Inside Gaia's billion pixel camera
From its orbit around the second Lagrange point (L2) of the Sun-Earth system, Gaia performs an uninterrupted scan of the sky. While the spacecraft slowly spins with a period of six hours, Gaia's two telescopes observe simultaneously two rectangular patches of the sky that are separated by an angle of 106.5 degrees. Each telescope has a large, rectangular primary mirror with a collecting area of about 0.7 m2. Three curved mirrors and three flat mirrors focus and repeatedly fold the light over a total distance of 35 m before it reaches the focal plane where the camera is located.
Gaia's camera contains three science instruments: the astrometric instrument, the blue and red photometer, and the radial velocity spectrometer. They are all based on digital detectors – charged coupled devices (CCDs) – that record light from astronomical sources. With a total of 106 CCDs, each consisting of more than eight million pixels, Gaia's camera boasts almost one billion pixels covering an area of 0.38 m2 – the largest focal plane ever flown in space.
The first two columns of CCDs on the right act as the star mapper and are used to identify the astronomical objects to be measured. The first column on the sky mapper (highlighted in blue) receives light only from Gaia's first telescope. The objects seen by this first telescope are shown in blue. The second column on the sky mapper (highlighted in pink) receives light only from Gaia's second telescope; objects seen by this telescope are shown in pink. With the exception of the star mapper, light from both telescopes passes across all three science instruments.
As Gaia spins, scanning great circles on the sky, the images of stars seen in its two telescopes move across the focal plane (from right to left in the animation). Because of the data volumes involved, it would be unfeasible to read-out and store all the images recorded by the CCDs at any given time. The sky mapper is used to identify a subset of astronomical sources to be measured.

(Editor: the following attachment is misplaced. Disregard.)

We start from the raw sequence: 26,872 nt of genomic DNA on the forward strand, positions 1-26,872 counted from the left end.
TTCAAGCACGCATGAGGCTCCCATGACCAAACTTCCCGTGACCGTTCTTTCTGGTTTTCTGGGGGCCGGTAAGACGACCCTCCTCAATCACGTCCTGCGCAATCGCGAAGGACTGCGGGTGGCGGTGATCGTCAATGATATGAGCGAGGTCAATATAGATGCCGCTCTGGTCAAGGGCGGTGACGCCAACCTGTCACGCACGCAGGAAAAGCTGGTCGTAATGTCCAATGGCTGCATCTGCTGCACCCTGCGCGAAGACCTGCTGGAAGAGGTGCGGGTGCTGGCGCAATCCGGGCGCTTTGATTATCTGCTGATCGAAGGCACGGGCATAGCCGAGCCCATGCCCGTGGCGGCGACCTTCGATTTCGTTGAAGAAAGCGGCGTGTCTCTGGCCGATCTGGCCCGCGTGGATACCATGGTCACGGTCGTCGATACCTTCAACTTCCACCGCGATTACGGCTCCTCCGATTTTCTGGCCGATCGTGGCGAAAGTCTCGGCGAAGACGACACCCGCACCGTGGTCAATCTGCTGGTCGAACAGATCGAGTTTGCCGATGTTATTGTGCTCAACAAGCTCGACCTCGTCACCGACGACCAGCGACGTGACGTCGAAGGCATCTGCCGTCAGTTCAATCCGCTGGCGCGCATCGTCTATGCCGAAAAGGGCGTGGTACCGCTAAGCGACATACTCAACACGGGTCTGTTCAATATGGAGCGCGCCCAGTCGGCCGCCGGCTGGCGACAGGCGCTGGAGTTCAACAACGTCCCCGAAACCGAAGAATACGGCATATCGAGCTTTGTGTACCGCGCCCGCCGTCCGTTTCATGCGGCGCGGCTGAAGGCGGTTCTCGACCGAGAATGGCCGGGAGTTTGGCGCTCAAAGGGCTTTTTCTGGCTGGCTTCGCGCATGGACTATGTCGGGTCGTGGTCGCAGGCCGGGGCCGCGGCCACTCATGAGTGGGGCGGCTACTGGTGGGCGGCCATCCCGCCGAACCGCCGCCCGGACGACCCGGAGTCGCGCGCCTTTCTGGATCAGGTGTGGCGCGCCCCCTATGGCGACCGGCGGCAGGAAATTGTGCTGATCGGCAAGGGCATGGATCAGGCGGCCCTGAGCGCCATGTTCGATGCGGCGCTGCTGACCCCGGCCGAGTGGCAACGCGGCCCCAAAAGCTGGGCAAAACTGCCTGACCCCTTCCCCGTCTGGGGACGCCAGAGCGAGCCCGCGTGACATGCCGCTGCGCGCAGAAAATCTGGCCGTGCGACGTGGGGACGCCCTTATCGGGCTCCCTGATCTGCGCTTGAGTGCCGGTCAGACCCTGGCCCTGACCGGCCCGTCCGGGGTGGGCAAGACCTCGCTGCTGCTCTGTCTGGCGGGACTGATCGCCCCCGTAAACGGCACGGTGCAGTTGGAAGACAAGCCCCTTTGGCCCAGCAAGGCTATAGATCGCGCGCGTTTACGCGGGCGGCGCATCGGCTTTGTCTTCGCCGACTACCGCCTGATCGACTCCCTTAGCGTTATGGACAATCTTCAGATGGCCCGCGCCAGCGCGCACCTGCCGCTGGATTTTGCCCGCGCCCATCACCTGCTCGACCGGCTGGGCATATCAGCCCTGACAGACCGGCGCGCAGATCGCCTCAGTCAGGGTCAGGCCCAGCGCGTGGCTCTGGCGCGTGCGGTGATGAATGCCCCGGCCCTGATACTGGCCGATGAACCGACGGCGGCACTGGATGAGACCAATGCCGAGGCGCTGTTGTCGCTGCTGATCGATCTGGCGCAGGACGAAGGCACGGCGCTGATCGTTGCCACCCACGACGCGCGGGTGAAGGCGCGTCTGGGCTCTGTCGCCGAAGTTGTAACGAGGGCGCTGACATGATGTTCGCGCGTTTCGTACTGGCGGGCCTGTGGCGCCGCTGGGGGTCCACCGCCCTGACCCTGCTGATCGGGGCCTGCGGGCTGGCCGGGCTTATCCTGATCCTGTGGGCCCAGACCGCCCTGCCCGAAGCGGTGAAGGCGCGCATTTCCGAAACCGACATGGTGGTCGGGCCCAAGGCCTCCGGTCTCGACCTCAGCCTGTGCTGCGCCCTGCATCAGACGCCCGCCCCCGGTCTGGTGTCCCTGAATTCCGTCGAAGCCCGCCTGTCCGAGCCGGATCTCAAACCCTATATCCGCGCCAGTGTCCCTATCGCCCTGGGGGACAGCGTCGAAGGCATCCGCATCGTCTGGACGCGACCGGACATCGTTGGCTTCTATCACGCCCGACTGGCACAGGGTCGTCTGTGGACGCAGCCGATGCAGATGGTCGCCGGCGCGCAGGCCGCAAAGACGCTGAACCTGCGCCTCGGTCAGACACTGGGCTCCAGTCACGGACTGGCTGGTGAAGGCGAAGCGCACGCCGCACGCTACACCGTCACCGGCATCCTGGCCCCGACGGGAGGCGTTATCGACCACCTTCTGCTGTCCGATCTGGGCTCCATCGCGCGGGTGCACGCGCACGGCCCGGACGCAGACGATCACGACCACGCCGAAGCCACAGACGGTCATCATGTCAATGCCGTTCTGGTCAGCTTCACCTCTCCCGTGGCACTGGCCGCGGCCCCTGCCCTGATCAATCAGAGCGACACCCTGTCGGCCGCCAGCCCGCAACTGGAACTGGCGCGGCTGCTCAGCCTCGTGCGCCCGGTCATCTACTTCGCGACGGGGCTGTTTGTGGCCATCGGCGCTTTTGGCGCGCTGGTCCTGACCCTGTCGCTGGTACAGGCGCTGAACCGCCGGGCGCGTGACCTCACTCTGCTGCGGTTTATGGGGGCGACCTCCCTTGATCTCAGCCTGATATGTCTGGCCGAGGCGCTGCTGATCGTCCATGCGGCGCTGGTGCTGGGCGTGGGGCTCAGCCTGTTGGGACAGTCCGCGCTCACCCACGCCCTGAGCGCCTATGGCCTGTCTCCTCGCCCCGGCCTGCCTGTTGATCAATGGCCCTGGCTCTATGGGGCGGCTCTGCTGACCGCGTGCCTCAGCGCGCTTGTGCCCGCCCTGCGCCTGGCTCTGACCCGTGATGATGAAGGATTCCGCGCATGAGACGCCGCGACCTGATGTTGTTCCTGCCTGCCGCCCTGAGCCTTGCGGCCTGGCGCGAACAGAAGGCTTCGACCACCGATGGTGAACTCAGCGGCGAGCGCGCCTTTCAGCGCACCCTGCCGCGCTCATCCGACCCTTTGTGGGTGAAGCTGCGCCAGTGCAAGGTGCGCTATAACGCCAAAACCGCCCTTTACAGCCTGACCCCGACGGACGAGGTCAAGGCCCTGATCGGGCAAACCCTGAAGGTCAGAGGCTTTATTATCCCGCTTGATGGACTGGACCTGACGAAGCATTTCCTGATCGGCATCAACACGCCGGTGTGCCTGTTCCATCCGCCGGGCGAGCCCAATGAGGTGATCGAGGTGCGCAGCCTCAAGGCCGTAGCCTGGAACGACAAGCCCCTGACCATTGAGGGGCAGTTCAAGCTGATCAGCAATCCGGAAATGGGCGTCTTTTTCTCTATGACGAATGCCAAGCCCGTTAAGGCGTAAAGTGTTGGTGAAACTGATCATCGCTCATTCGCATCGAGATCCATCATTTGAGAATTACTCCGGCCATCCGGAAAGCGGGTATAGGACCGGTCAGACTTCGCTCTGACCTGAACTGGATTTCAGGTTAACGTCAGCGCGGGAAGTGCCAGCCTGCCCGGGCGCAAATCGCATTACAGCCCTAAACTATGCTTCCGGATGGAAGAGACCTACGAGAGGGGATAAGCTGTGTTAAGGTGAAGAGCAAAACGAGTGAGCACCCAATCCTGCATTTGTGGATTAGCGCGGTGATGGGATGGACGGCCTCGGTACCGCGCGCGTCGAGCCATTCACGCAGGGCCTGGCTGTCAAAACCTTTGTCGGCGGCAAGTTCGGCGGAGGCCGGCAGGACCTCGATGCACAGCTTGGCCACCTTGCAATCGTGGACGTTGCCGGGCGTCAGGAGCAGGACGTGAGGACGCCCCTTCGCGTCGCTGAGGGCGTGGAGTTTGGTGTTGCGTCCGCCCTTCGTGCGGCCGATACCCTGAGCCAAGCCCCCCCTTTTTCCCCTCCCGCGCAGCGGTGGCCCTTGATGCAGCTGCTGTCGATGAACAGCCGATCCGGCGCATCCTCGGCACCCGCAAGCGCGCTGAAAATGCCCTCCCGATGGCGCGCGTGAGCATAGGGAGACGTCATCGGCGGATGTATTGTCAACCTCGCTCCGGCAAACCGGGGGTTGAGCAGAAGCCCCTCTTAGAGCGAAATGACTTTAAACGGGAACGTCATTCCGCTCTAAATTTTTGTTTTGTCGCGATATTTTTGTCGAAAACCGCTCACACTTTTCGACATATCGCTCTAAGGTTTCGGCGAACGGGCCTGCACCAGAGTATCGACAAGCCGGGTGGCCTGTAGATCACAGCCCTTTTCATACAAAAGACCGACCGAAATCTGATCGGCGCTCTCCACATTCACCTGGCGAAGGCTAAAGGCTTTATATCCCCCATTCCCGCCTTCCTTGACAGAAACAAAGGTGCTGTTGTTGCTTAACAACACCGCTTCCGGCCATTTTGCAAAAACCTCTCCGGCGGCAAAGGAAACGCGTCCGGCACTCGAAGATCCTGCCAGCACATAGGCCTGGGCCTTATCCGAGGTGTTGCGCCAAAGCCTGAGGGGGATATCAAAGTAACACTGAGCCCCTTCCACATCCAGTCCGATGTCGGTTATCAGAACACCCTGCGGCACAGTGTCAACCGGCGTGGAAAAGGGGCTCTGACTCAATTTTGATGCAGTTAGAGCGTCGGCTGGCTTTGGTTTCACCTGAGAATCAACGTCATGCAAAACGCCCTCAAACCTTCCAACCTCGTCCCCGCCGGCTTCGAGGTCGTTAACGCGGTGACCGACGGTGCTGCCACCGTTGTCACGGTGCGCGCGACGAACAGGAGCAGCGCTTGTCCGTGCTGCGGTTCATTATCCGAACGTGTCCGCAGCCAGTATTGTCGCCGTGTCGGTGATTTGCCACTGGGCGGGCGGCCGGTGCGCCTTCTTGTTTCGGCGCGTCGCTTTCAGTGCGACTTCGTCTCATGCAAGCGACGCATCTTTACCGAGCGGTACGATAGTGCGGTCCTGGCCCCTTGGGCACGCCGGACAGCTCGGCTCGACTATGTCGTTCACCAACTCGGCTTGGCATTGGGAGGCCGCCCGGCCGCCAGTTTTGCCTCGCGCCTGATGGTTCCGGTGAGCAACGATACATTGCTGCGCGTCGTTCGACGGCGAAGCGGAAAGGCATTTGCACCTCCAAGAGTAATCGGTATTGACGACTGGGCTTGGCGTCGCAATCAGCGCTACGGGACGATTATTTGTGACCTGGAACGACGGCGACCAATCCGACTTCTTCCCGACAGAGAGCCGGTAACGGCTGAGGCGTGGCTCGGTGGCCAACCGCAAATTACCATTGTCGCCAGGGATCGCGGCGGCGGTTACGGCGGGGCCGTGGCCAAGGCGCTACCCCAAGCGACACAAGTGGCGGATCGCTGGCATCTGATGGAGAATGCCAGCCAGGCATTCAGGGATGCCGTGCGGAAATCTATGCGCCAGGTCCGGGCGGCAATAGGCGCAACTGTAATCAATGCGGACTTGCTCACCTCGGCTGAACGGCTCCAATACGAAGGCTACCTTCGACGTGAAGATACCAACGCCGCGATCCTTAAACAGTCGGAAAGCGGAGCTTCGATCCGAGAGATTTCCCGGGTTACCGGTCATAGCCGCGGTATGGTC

A detection algorithm, running on the video processing unit, assigns a 'window' to each source to be measured. The windows are indicated as red boxes in the animation.
The largest science instrument on the focal plane is the astrometric field, which contains eight columns with seven CCDs each and one column with six CCDs. As a window moves across the columns of the astrometric field, the output from each CCD that the source has crossed is accumulated, read-out and stored. These data are crucial to calculate the position of stars and other astronomical sources to unprecedented precision.
After the astrometric field, the starlight passes through two filters that direct different wavelengths to the two columns of CCDs in the photometer: the blue photometer (first column) receives light with shorter wavelengths (from 330 nm to 680 nm), and the red photometer (second column) receives light with longer wavelengths (from 640 to 1050 nm). The resulting spectra can be used to determine the temperature, age and other properties of stars.
The final instrument to analyse the sources is the radial velocity spectrometer, which consists of three columns with four CCDs each. Since this has a smaller 'footprint' than the other instruments, only astronomical sources that crossed the four lower rows of CCDs in the previous instruments fall also on the radial velocity spectrometer. Lenses, prisms and a grating plate reduce the light to a very narrow band - between 845 and 873 nm - and provide a spectrum which encompasses three absorption lines of ionised calcium, known as the Ca II triplet lines. These absorption lines are recorded as dips in the source's brightness at a given wavelength: the difference between the observed wavelengths of a line in a star and the corresponding wavelength at which the same line is observed in the laboratory allows astronomers to estimate a star's radial velocity - the line-of-sight velocity with respect to Gaia.
For each source, all the information that has been recorded by the CCDs is compressed into a data packet and stored on board. The data packets are transmitted to Earth at a rate of about 8.7 Mbit/s, where they are received at ESA's ground stations in Cebreros (Spain), New Norcia (Australia), and Malargue (Argentina). Once these raw data reach Earth, they are ready to be processed by the Data Processing and Analysis Consortium (DPAC), who will take care of turning them into scientifically-useful data.
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